The Jewish community of Madison, which numbers about five thousand, decided to fight and was well organized. In a letter written just after the first deliberations of the Madison City Council on 6 July, poet and essayist Esther Cameron7 summed up the Jewish community’s concerns:

Understandably, this plan has aroused strong opposition among Madison Jews, who a) know that Israel is battling for its survival and b) worry about the anti-Semitism which has become “politically correct” in many places since 9/11….Aside from the fact that “politically correct” anti-Semitism should worry every person of conscience, a “cultural exchange” with a society that is not democratically ruled, and whose “cultural values” at present include the suicide bomber cult, is not only phony. It is dangerous.8

 

A Successful Contest

The Jewish community of Madison and its leadership achieved an extraordinary level of unity, not seen since the struggle for Soviet Jewry. Larry Kohn, the educator of Temple Beth El of Madison, sent an account to this author of the 6 July proceedings at City Hall:

The debate began with the Palestinian advocate of the sister-city proposal giving a low-key presentation followed by over twenty on our side since the only speakers left were the Palestinian and Loewenstein. People made strong, articulate arguments about Rafah and the links with terror and what would happen with any funding sent this way. The Chabad rabbi, Yona Matusof, and the Conservative rabbi, Kenneth Katz, spoke. I spoke, professors, students, left Zionists and right Zionists, lay people, Reform and Conservative congregants. Loewenstein was almost the last to speak but someone from Hadassah had been missed, so we got the last word. Although it was the fast of the 17th of Tammuz, the Wall was not breached.9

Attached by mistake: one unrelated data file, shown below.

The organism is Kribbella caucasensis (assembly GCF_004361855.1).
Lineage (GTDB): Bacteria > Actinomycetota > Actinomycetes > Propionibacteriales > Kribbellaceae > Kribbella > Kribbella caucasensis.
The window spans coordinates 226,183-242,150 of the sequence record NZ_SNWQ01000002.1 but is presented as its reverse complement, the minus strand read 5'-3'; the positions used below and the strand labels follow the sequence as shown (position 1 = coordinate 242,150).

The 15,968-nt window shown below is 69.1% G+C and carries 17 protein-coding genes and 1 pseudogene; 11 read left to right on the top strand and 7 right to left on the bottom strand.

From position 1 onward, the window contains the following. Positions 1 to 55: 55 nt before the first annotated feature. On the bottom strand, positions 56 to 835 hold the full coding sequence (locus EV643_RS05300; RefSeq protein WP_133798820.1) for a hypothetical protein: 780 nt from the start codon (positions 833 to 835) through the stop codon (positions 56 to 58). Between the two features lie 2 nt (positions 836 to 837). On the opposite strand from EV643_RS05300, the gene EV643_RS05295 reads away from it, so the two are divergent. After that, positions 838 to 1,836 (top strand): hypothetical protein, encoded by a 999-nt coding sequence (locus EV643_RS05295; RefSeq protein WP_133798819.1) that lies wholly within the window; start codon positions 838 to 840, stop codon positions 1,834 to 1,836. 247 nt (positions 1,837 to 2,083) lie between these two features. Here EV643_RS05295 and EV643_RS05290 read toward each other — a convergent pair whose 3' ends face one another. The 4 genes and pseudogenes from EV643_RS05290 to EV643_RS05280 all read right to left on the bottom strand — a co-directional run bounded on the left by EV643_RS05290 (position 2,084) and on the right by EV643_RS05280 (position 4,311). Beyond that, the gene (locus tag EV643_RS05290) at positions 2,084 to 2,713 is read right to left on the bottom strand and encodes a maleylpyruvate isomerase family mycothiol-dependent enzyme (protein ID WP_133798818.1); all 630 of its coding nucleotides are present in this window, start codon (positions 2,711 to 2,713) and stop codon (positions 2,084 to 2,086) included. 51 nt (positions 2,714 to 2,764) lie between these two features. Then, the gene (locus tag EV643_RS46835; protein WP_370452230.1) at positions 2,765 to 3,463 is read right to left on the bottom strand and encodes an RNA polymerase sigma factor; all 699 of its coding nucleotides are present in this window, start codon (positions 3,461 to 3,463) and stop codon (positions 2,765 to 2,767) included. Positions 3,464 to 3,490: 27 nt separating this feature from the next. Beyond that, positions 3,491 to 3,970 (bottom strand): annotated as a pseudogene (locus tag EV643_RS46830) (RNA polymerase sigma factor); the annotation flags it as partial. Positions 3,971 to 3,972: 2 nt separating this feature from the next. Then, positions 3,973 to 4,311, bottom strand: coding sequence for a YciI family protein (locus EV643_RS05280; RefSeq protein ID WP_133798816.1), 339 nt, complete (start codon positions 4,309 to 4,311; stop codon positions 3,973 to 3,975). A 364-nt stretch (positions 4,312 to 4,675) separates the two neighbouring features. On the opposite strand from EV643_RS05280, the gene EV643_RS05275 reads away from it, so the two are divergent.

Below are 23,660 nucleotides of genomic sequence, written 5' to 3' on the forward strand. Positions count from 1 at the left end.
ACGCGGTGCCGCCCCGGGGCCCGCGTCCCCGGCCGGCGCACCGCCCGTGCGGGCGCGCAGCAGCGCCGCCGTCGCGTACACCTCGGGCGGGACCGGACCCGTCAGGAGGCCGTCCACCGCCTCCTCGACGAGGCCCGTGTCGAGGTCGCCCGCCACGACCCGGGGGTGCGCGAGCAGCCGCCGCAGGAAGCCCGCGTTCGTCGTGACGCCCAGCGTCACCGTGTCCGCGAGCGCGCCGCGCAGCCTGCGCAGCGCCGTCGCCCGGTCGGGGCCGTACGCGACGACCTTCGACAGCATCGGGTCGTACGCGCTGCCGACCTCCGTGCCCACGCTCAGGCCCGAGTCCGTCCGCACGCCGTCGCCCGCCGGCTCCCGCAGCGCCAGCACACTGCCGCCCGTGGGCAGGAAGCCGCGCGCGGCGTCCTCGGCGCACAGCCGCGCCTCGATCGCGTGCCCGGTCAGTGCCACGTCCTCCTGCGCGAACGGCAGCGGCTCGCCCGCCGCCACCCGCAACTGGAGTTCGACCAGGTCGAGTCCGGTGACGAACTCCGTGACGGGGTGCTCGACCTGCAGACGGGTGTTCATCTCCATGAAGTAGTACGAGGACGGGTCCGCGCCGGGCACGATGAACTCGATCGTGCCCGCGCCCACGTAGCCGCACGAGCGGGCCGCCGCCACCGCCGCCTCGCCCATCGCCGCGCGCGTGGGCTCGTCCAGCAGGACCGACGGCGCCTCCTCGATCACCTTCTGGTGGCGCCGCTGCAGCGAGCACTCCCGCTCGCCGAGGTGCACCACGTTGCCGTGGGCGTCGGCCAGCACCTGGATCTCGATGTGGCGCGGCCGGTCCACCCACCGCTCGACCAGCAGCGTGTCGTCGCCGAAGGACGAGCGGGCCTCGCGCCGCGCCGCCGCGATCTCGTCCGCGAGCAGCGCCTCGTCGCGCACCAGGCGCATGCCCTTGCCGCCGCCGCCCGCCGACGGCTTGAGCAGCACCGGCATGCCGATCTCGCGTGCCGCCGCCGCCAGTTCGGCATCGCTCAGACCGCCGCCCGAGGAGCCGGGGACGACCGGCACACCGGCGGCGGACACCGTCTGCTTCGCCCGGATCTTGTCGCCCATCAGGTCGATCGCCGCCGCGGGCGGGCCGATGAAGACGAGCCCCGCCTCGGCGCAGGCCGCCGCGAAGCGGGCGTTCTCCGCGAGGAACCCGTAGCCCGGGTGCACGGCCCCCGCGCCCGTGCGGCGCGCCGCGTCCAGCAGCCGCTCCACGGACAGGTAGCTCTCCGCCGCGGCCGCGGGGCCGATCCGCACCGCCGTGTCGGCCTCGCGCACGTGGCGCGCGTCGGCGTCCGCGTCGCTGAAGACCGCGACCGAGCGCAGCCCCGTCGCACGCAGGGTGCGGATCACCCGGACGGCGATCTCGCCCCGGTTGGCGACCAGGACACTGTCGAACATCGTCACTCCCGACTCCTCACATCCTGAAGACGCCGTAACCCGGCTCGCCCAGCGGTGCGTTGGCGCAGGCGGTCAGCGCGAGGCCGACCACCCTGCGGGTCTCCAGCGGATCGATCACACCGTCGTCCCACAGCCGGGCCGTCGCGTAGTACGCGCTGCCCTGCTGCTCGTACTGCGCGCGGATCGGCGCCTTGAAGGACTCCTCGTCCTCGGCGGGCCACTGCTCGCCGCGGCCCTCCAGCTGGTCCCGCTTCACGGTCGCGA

The subcommittee spearheading the proposal had already arranged for a postponement, and on 20 July the City Council voted on the proposal.10 Nine voted in favor, eight against, and three were absent or abstained. For the proposal to have been adopted, eleven out of twenty votes were required. As Larry Kohn described it:

The other side talked about humanitarian projects, but many kept referring to the “Israeli occupation,” checkpoints, and bulldozing. Our side countered by raising the issue of terror, specific references to the NGO Monitor website, and the failure of the other side to accept an alternative city. I was impressed with the turnout on both sides, since so many ordinary folks were involved, and nobody was threatened or got physical despite occasional harsh words one way or another. Democracy is precious in a society based on law.

 

There is also a larger question at stake, namely, the role of NGOs such as Al Mazen. As a rule, such bodies are extremely well funded and claim to be advocates of disinterested causes, when in fact they are not, as they provide professional help, advice, and financial support for Palestinian efforts to delegitimize Israel in the United Nations, on college campuses, and in the media.11